Germán Borregales

Germán Borregales (28 May 1909, Coro region - 2 March 1984, Caracas[1]) was a Venezuelan journalist, author and politician. Belonging to the rightist tendency within Venezuelan politics, he became notorious as a regular candidate for the presidency.


Borregales was born into a high-ranking family who were prominent in the provincial state of Falcón.[2] He trained as a journalist at several international institutions, notably in Geneva and Columbia University.[2] As a journalist Borregales wrote for several newspapers, including El Universal and La Religión as well as a journal he founded himself, Falconidad. His writing was highly anti-communist, generally taking a confrontational tone towards the left.[1]


A strong supporter of the Catholic Church, he combined his religious views with his strong nationalism and anti-communism.[1] Borregales espoused strongly conservative views[3] and was characterised as belonging to the far right of Venezuelan politics.[4][5][1] Initially a member of COPEI, Borregales was for many years a close ally of Rafael Caldera.[6] He was however strongly opposed to land reform, considering it both unproductive and unfair and when he voiced his objections to such plans. As a result he resigned from the party and distanced himself from Rafael Caldera, due to his stances with communist ideology. Including relations with China.

Having resigned from COPEI, Borregales established his own political party, the National Action Movement (MAN) in 1960.[7] A small party with little popular support, it functioned largely as the personal party of Borregales, a common set-up in Latin American politics at the time.[8]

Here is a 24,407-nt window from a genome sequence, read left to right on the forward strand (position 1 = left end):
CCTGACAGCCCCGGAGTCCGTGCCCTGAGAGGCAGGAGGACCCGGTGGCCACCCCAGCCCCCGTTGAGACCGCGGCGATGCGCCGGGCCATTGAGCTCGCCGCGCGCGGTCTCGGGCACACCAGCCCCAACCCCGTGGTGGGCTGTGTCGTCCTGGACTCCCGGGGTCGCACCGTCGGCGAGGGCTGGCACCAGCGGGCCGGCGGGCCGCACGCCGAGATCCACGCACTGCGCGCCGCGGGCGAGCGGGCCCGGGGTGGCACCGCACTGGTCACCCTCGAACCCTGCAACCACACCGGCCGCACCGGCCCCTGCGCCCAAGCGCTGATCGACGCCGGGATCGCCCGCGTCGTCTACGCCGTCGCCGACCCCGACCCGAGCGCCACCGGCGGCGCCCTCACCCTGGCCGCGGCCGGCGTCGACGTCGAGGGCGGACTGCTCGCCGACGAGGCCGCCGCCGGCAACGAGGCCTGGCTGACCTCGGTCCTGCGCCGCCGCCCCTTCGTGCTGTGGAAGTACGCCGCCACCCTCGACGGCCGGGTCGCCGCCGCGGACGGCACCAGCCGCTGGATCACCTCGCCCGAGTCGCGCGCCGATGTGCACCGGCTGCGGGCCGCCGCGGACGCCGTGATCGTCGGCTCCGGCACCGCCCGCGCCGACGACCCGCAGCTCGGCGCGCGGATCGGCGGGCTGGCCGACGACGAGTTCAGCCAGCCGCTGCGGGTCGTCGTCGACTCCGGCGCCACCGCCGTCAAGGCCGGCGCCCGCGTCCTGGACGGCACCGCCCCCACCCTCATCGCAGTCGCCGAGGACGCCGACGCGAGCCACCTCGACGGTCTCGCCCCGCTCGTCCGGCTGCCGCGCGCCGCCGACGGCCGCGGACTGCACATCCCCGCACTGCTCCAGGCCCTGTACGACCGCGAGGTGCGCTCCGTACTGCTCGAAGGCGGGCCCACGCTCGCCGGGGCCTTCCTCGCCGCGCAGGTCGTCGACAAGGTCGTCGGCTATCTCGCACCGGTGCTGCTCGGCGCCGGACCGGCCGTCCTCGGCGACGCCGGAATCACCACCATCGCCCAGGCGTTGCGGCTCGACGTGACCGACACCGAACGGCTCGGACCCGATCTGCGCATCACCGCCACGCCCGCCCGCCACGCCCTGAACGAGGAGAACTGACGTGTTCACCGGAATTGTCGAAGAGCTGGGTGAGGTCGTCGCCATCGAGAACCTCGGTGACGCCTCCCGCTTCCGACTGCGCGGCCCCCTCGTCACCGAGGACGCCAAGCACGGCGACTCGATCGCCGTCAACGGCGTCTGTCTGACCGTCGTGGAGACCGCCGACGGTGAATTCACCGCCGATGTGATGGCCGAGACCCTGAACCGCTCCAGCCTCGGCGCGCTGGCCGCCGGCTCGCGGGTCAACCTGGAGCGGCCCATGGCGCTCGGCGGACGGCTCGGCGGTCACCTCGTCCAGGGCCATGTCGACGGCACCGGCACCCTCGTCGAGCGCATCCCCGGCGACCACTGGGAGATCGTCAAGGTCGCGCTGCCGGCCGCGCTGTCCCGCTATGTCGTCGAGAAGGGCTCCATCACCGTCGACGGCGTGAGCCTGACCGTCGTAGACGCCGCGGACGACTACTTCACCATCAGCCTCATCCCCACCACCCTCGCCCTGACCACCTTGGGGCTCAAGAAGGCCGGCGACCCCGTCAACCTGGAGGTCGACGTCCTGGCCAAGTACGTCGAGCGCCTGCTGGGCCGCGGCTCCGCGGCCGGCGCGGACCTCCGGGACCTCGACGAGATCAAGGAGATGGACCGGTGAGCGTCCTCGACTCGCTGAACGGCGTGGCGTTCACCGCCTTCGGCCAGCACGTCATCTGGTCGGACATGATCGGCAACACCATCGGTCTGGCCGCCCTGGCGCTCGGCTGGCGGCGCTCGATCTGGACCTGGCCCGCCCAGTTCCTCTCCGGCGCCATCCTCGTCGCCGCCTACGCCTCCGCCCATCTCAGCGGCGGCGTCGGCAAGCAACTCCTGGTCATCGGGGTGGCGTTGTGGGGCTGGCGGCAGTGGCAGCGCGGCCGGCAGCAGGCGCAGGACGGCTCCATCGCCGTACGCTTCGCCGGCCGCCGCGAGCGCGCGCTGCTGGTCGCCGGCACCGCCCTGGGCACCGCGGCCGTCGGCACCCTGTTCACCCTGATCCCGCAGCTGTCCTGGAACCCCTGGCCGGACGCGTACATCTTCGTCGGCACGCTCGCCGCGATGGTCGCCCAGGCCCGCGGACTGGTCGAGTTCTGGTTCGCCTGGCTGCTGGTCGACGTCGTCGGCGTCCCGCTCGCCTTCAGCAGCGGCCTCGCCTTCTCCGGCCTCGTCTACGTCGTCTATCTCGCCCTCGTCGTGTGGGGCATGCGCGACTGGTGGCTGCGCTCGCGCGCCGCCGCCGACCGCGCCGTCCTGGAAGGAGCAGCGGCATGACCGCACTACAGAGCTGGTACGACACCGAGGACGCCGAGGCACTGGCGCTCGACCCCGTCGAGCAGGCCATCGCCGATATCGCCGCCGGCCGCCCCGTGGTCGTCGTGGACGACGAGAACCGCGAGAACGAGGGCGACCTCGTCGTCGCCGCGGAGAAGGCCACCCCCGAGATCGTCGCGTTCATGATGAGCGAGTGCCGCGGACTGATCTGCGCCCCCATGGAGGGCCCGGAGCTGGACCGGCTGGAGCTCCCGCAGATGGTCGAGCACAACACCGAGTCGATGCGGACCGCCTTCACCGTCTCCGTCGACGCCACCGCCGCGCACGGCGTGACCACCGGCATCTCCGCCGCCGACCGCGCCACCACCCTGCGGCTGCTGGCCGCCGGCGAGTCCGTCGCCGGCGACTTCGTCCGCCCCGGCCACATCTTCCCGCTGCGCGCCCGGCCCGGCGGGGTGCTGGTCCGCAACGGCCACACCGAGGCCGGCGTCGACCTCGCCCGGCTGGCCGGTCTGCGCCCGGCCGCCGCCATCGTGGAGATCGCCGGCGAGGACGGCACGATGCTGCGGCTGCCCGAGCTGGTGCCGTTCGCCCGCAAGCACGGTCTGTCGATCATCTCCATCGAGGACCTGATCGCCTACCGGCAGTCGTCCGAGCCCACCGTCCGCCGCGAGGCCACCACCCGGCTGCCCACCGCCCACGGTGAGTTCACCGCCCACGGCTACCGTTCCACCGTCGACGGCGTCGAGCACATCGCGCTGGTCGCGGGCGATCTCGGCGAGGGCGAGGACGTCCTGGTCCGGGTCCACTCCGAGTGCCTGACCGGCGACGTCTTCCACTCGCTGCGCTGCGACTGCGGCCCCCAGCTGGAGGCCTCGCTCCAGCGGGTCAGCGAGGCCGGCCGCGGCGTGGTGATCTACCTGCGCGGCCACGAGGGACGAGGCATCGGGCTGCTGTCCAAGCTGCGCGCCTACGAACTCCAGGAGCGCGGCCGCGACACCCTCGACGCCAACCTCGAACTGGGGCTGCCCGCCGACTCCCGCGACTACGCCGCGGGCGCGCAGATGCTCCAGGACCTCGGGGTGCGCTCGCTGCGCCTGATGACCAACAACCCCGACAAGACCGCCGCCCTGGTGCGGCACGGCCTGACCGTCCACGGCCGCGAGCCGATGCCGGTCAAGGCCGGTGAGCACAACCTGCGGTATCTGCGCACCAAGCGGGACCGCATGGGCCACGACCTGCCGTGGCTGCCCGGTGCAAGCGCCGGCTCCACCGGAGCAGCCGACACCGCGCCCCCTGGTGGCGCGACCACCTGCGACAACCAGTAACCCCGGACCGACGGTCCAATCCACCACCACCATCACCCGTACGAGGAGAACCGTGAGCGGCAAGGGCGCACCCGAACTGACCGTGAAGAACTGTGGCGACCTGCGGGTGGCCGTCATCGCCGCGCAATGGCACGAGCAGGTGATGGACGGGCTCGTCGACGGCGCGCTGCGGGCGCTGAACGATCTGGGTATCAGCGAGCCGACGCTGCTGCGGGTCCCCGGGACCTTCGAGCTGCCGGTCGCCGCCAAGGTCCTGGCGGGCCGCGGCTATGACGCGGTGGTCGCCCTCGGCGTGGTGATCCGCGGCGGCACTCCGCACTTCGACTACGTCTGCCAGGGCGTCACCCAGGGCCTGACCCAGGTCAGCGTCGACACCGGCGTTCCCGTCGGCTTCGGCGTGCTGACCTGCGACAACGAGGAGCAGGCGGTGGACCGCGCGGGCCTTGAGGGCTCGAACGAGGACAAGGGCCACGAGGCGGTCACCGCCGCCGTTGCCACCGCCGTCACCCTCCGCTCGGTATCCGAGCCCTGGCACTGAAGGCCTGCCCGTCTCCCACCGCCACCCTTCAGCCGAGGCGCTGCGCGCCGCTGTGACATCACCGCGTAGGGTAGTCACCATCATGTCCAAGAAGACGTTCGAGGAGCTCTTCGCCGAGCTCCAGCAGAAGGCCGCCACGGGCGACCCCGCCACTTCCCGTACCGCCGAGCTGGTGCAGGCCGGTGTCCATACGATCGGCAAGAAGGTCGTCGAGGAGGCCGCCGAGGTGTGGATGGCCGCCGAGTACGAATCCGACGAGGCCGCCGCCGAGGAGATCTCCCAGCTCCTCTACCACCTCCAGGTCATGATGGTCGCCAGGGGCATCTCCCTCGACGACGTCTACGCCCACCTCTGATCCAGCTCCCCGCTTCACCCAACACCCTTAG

In 1963 Borregales presented as a candidate for both the Presidency and a seat in the National Assembly, although neither attempt succeeded.[7] Indeed the purpose of his campaign was widely questioned due to the MAN's lack of any support base and the final vote tallies for Borregales were derisory.[9] Nonetheless the party returned in 1968 and, whilst once again Borregales failed to come close to the Presidency, he was elected to the Assembly as MAN's sole representative.[9] He lost the seat in 1973 when once again his candidacy for the Presidency fell well short of success. By that point Borregales' fruitless attempts to become President of Venezuela had led to his becoming a popular target for the country's satirists.[3] This was to be his final election and he faded from public life thereafter.


  1. ^ a b c d Germán Borregales
  2. ^ a b David J. Myers, Democratic Campaigning in Venezuela: Caldera's Victory, Fundación La Salle de Ciencias Naturales, Instituto Caribe de Antropología y Sociología , 1973, p. 242
  3. ^ a b Donald L. Herman, Democracy in Latin America: Colombia and Venezuela, Praeger, 1988, p. 162
  4. ^ Edwin Lieuwen, Venezuela, Oxford University Press, 1965, p. 198
  5. ^ Robert Jackson Alexander, Latin American Political Parties, Praeger, 1973, p. 210
  6. ^ Edward A. Lynch, Religion and Politics in Latin America: Liberation Theology and Christian Democracy, Praeger, 1991, p. 115
  7. ^ a b Charles D. Ameringer, Political Parties of the Americas, 1980s to 1990s: Canada, Latin America, and the West Indies, Greenwood Publishing Group, 1992, p. 623
  8. ^ Kevin J. Middlebrook, Conservative Parties, the Right, and Democracy in Latin America, JHU Press, 2000, pp. 115-116
  9. ^ a b Robert Jackson Alexander, Rómulo Betancourt and the Transformation of Venezuela, Transaction Publishers, p. 574